California pays more than 1,400 workers in excess of $200,000
Reporting from Sacramento -- More than 1,400 state employees were paid in excess of $200,000 last year, according to compensation data made public for the first time Tuesday on Controller John Chiang’s website.
Of those, 790 were prison doctors, dentists or nurses. More than 300 others were psychiatrists and other medical professionals working for the Department of Mental Health.
One prison doctor collected $777,423 in 2010 and a dentist took home $599,403, according to the website. The president of the state’s stem cell research agency received $482,234.
The database lists state positions by title and allows users to sort by department, salary range and total wages.
Chiang, a Democrat who has received millions in campaign contributions from state employee unions, did not include workers’ names even though that information is public and has been provided upon request for years.
In October, in response to the salary scandals in Bell, Chiang collected and published payroll information from California counties and cities. His staff left names out then because “it wasn’t our data, [and] couldn’t be verified or scrubbed for confidential information,” said Jacob Roper, a spokesman for the controller.
Chiang followed the same template in posting the state payroll. Roper denied that the identities of employees were left out to avoid upsetting the politically powerful employee unions.
The omission frustrated open-government advocates who say taxpayers have a right to see exactly where their money is going.
“The name, the position and the amount of money being paid to public employees should not be concealed,” said Robert Fellmeth, executive director of the Center for Public Interest Law at the University of San Diego.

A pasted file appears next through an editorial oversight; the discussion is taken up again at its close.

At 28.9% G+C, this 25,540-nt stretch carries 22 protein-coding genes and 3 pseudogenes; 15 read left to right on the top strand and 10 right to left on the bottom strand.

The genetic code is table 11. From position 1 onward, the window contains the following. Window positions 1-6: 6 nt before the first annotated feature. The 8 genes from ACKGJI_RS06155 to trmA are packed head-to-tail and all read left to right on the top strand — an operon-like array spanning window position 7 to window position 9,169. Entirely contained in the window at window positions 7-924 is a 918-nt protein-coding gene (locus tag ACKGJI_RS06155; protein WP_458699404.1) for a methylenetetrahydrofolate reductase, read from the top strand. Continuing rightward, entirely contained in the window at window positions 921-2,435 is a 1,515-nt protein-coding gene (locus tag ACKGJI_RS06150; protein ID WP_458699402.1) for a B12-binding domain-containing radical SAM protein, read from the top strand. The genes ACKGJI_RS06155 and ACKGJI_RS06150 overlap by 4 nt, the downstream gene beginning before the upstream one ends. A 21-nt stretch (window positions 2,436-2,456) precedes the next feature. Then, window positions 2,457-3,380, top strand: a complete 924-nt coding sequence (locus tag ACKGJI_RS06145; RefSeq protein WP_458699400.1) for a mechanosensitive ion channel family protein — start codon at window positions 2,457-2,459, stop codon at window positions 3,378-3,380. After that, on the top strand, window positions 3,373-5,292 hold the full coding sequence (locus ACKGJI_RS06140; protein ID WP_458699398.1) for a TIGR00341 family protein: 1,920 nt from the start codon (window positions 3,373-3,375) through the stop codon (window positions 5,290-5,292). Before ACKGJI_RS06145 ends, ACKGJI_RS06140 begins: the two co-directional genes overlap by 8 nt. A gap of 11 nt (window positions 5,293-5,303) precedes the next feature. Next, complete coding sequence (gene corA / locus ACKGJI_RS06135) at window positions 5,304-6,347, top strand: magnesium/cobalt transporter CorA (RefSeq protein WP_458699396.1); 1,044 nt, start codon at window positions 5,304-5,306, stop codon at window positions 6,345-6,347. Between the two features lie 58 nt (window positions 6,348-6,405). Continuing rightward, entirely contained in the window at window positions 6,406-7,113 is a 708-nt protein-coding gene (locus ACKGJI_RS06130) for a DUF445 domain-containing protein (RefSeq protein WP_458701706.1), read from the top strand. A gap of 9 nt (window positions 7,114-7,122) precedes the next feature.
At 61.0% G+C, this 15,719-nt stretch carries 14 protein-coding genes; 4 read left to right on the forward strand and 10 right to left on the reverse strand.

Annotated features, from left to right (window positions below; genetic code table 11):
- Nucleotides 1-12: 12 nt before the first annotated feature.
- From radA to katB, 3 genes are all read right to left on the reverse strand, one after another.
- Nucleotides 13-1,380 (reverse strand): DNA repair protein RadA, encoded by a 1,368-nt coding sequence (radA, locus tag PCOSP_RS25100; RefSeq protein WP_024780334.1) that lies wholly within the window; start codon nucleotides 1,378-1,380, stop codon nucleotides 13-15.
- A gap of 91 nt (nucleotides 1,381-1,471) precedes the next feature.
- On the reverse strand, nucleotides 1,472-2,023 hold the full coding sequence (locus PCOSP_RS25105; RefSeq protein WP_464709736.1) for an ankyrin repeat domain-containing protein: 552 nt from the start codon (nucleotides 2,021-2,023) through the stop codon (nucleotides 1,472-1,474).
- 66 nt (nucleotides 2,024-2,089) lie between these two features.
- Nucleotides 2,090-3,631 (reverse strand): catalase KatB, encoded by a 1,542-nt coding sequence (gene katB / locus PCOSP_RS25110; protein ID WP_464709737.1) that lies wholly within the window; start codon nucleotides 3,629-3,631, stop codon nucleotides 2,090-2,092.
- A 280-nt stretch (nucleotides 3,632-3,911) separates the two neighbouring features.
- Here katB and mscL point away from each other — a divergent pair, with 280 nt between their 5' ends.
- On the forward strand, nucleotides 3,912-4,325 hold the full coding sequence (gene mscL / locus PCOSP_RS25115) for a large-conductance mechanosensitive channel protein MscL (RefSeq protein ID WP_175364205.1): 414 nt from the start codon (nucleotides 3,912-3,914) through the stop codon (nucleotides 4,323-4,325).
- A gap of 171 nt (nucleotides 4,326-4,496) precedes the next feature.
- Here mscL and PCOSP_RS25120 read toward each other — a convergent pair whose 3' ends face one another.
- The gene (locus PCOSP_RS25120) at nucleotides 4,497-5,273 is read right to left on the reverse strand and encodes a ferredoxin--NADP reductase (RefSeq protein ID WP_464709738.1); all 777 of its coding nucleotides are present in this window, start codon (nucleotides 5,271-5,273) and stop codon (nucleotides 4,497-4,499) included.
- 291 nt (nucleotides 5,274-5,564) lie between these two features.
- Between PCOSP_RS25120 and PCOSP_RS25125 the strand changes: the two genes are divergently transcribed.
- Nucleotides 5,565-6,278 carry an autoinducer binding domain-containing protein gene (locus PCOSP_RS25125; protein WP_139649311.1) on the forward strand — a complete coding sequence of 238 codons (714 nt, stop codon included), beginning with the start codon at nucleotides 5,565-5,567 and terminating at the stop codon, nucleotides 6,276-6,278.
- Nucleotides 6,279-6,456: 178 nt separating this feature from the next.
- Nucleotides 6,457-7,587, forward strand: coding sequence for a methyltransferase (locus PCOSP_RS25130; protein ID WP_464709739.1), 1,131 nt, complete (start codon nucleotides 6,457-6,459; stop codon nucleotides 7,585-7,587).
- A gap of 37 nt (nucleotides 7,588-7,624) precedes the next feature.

Total compensation for many of the best-paid state jobs on Chiang’s list was pushed higher — in some cases more than doubled — by six-figure payouts for unused vacation and sick time.
A May analysis by The Times of Chiang’s database — a version obtained by request, which contained employee names and greater detail on payouts — showed a prison psychiatrist, Fong Lai, received $594,976 for more than 2 1/2 years worth of unused sick time. A prison dentist, Robert Stogsdill, got a $553,253 payout.
Managers of state agencies are supposed cap at 80 days the amount of unused vacation time their employees can save but routinely ignore the limit, The Times found.
In all, 309 state employees got lump payments in excess of $100,000 in 2010, the data show.
For years, prison doctors, dentists and nurses were unable to use their vacation time because high numbers of vacancies in those jobs meant there was nobody to treat inmates if the employees took time off, said Nancy Kincaid, spokeswoman for the receiver put in charge of prison healthcare by federal court order.
But regular pay can also be very high for prison healthcare professionals. Sixty-five hold jobs with salary ranges that exceed $300,000, according to Chiang’s website, which does not specify employees’ base salaries.
It was impossible “to fill vacancies at many prisons until they raised these salaries,” Kincaid said. “These are not easy places to work; the salaries had to be competitive.”
Four state jobs come with salary ranges that reach above $500,000, according to Chiang’s website.
The chief investment officer for the state pension system can make up to $612,000. The president of the workers’ compensation insurance fund can make $585,360.
By contrast, Gov. Jerry Brown is paid $173,900 per year.
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